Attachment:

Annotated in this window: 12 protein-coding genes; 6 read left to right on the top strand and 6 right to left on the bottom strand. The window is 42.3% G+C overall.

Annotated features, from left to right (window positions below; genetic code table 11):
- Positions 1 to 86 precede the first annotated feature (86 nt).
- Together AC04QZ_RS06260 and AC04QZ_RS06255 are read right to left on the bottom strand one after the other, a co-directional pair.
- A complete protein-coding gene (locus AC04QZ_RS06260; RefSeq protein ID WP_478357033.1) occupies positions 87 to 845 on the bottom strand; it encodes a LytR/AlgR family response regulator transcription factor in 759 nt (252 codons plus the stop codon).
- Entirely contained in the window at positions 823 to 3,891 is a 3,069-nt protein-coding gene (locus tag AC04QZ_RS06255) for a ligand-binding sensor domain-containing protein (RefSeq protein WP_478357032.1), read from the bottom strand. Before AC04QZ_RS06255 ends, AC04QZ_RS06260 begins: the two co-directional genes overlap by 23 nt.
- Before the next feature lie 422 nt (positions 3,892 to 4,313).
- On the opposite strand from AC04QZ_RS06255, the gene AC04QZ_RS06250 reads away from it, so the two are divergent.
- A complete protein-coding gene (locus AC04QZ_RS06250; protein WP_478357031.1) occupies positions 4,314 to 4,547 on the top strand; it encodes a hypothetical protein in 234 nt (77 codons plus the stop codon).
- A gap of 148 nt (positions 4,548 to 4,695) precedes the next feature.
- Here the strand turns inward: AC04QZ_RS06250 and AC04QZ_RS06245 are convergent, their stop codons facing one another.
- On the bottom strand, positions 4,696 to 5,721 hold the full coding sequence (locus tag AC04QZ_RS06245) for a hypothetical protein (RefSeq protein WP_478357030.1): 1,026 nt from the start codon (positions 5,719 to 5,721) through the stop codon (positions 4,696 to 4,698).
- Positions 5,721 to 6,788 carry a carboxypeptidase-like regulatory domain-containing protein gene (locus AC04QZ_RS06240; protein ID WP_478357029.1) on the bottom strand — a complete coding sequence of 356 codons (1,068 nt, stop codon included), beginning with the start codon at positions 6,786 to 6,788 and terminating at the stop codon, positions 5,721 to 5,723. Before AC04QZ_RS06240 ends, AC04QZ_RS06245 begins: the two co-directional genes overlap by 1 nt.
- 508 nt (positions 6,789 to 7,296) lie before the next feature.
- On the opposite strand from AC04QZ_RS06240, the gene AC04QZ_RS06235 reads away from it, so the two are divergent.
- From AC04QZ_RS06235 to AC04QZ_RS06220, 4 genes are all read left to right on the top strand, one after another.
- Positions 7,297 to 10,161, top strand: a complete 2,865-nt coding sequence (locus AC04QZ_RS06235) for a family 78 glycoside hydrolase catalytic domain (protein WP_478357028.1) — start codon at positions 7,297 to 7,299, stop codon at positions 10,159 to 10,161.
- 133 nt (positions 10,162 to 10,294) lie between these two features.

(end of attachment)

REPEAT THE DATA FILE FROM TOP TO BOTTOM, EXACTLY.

Annotated in this window: 12 protein-coding genes; 6 read left to right on the top strand and 6 right to left on the bottom strand. The window is 42.3% G+C overall.

Annotated features, from left to right (window positions below; genetic code table 11):
- Positions 1 to 86 precede the first annotated feature (86 nt).
- Together AC04QZ_RS06260 and AC04QZ_RS06255 are read right to left on the bottom strand one after the other, a co-directional pair.
- A complete protein-coding gene (locus AC04QZ_RS06260; RefSeq protein ID WP_478357033.1) occupies positions 87 to 845 on the bottom strand; it encodes a LytR/AlgR family response regulator transcription factor in 759 nt (252 codons plus the stop codon).
- Entirely contained in the window at positions 823 to 3,891 is a 3,069-nt protein-coding gene (locus tag AC04QZ_RS06255) for a ligand-binding sensor domain-containing protein (RefSeq protein WP_478357032.1), read from the bottom strand. Before AC04QZ_RS06255 ends, AC04QZ_RS06260 begins: the two co-directional genes overlap by 23 nt.
- Before the next feature lie 422 nt (positions 3,892 to 4,313).
- On the opposite strand from AC04QZ_RS06255, the gene AC04QZ_RS06250 reads away from it, so the two are divergent.
- A complete protein-coding gene (locus AC04QZ_RS06250; protein WP_478357031.1) occupies positions 4,314 to 4,547 on the top strand; it encodes a hypothetical protein in 234 nt (77 codons plus the stop codon).
- A gap of 148 nt (positions 4,548 to 4,695) precedes the next feature.
- Here the strand turns inward: AC04QZ_RS06250 and AC04QZ_RS06245 are convergent, their stop codons facing one another.
- On the bottom strand, positions 4,696 to 5,721 hold the full coding sequence (locus tag AC04QZ_RS06245) for a hypothetical protein (RefSeq protein WP_478357030.1): 1,026 nt from the start codon (positions 5,719 to 5,721) through the stop codon (positions 4,696 to 4,698).
- Positions 5,721 to 6,788 carry a carboxypeptidase-like regulatory domain-containing protein gene (locus AC04QZ_RS06240; protein ID WP_478357029.1) on the bottom strand — a complete coding sequence of 356 codons (1,068 nt, stop codon included), beginning with the start codon at positions 6,786 to 6,788 and terminating at the stop codon, positions 5,721 to 5,723. Before AC04QZ_RS06240 ends, AC04QZ_RS06245 begins: the two co-directional genes overlap by 1 nt.
- 508 nt (positions 6,789 to 7,296) lie before the next feature.
- On the opposite strand from AC04QZ_RS06240, the gene AC04QZ_RS06235 reads away from it, so the two are divergent.
- From AC04QZ_RS06235 to AC04QZ_RS06220, 4 genes are all read left to right on the top strand, one after another.
- Positions 7,297 to 10,161, top strand: a complete 2,865-nt coding sequence (locus AC04QZ_RS06235) for a family 78 glycoside hydrolase catalytic domain (protein WP_478357028.1) — start codon at positions 7,297 to 7,299, stop codon at positions 10,159 to 10,161.
- 133 nt (positions 10,162 to 10,294) lie between these two features.